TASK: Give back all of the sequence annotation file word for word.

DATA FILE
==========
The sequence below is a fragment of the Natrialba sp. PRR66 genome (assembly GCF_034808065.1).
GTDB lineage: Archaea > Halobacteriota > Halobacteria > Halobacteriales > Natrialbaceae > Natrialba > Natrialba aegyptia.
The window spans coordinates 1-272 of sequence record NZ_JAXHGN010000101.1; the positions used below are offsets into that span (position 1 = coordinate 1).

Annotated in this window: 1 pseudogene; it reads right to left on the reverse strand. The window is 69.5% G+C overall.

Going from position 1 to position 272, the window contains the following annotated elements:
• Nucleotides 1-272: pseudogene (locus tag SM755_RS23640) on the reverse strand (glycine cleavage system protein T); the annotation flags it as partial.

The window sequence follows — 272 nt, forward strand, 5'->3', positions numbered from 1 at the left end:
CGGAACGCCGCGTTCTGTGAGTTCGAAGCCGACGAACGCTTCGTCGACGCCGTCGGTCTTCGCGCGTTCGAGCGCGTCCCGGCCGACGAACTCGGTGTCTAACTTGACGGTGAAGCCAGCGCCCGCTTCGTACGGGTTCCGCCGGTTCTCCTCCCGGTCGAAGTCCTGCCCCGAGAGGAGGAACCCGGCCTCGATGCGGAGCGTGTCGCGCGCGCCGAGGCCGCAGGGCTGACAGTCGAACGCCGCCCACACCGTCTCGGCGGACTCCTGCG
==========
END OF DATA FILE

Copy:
The sequence below is a fragment of the Natrialba sp. PRR66 genome (assembly GCF_034808065.1).
GTDB lineage: Archaea > Halobacteriota > Halobacteria > Halobacteriales > Natrialbaceae > Natrialba > Natrialba aegyptia.
The window spans coordinates 1-272 of sequence record NZ_JAXHGN010000101.1; the positions used below are offsets into that span (position 1 = coordinate 1).

Annotated in this window: 1 pseudogene; it reads right to left on the reverse strand. The window is 69.5% G+C overall.

Going from position 1 to position 272, the window contains the following annotated elements:
• Nucleotides 1-272: pseudogene (locus tag SM755_RS23640) on the reverse strand (glycine cleavage system protein T); the annotation flags it as partial.

The window sequence follows — 272 nt, forward strand, 5'->3', positions numbered from 1 at the left end:
CGGAACGCCGCGTTCTGTGAGTTCGAAGCCGACGAACGCTTCGTCGACGCCGTCGGTCTTCGCGCGTTCGAGCGCGTCCCGGCCGACGAACTCGGTGTCTAACTTGACGGTGAAGCCAGCGCCCGCTTCGTACGGGTTCCGCCGGTTCTCCTCCCGGTCGAAGTCCTGCCCCGAGAGGAGGAACCCGGCCTCGATGCGGAGCGTGTCGCGCGCGCCGAGGCCGCAGGGCTGACAGTCGAACGCCGCCCACACCGTCTCGGCGGACTCCTGCG